A new study at Roper St. Francis Hospital in Charleston is using nicotine to treat mild memory loss.
Dr. Paul Newhouse told South Carolina Radio Network that the MIND Study will test whether the nicotine patch can improve memory and functioning in people who have mild memory loss.
“What we want to do in this study is identify people with early memory loss that could be a warning sign that’s developing.”
The study funded by the National Institute on Aging and the Alzheimer’s Drug Discovery Foundation will use nicotine patches on patients.
According to a release from the MIND Study, memory loss is not a normal part of aging. Mild memory loss or Mild Cognitive Impairment (MCI) is most common in seniors and is a precursor to Alzheimer’s disease. There is no FDA-approved medication specifically indicated to treat mild memory loss or MCI.
The MIND Study is the longest and largest running study of its kind testing whether the nicotine patch can improve memory and functioning in people who have mild memory loss or MCI. The organization says, contrary to popular belief due to its unhealthy use in cigarettes, nicotine itself is natural and safe when used as directed. It is predominately found in tobacco plants, but also in tomatoes, eggplant and cauliflower.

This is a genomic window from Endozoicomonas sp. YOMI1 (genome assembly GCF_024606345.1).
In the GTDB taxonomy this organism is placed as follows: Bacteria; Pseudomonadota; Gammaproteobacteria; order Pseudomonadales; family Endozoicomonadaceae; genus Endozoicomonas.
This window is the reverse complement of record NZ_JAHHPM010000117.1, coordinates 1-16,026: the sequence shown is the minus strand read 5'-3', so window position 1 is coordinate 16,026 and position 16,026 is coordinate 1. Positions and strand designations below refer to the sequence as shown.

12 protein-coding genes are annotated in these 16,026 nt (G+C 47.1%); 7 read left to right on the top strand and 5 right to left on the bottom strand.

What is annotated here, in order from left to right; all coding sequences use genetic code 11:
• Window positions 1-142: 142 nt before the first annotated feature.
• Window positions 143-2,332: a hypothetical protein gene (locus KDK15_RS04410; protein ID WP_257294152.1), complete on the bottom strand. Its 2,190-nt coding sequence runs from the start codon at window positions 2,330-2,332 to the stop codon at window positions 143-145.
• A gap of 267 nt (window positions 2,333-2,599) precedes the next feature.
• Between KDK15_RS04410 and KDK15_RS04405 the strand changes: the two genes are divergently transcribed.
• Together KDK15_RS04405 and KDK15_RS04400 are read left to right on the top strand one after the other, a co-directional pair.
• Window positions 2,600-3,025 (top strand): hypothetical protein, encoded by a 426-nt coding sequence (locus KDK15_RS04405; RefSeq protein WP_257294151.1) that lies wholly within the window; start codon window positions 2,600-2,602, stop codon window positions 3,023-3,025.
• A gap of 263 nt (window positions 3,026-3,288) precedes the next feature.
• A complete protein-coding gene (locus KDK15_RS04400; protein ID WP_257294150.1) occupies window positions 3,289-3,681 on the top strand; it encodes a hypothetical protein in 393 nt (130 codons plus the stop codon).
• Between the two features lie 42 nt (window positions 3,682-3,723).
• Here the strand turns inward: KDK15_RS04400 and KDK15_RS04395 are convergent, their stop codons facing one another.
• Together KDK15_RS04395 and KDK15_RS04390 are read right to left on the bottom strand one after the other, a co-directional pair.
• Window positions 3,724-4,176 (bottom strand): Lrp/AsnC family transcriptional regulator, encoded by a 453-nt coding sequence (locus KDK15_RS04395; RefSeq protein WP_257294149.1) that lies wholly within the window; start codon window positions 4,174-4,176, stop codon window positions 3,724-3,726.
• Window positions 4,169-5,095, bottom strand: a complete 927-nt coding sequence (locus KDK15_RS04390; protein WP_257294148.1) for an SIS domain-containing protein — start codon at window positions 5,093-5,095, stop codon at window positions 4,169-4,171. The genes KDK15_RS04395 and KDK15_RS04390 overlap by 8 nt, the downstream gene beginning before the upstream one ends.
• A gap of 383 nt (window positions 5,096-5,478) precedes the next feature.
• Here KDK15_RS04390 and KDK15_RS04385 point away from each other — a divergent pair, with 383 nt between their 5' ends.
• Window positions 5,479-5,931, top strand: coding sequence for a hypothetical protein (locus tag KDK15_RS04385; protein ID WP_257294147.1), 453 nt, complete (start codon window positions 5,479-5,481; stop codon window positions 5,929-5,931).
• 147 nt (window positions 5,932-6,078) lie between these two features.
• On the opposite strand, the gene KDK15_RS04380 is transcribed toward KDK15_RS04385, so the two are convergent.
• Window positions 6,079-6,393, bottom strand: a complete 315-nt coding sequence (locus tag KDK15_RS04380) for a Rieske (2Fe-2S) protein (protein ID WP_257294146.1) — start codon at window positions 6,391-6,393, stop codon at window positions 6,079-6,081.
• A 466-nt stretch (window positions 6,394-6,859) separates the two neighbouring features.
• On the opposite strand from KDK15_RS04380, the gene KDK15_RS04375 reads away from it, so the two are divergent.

Researchers say nicotine stimulates certain brain cells that can enhance brain function. They hope it could have could have significant benefits when it comes to treating MCI, because it is an inexpensive, readily available treatment.
The MIND Study is looking for 300 non-smoking adults over the age of 55 who are in the earliest stages of memory loss to participate. You may be eligible if you have been diagnosed with MCI or if you or your family members notice changes in your memory. There are 28 other sites across the country taking part in the study.
According to the Alzheimer’s Association, approximately 15 to 20 percent of people age 65 or older have MCI and are more likely to develop Alzheimer’s disease or other dementias. Researchers have been using nicotine in studies for more than 30 years, but this is by far the largest and longest running study of its kind testing whether nicotine is effective for non-smokers with mild memory loss.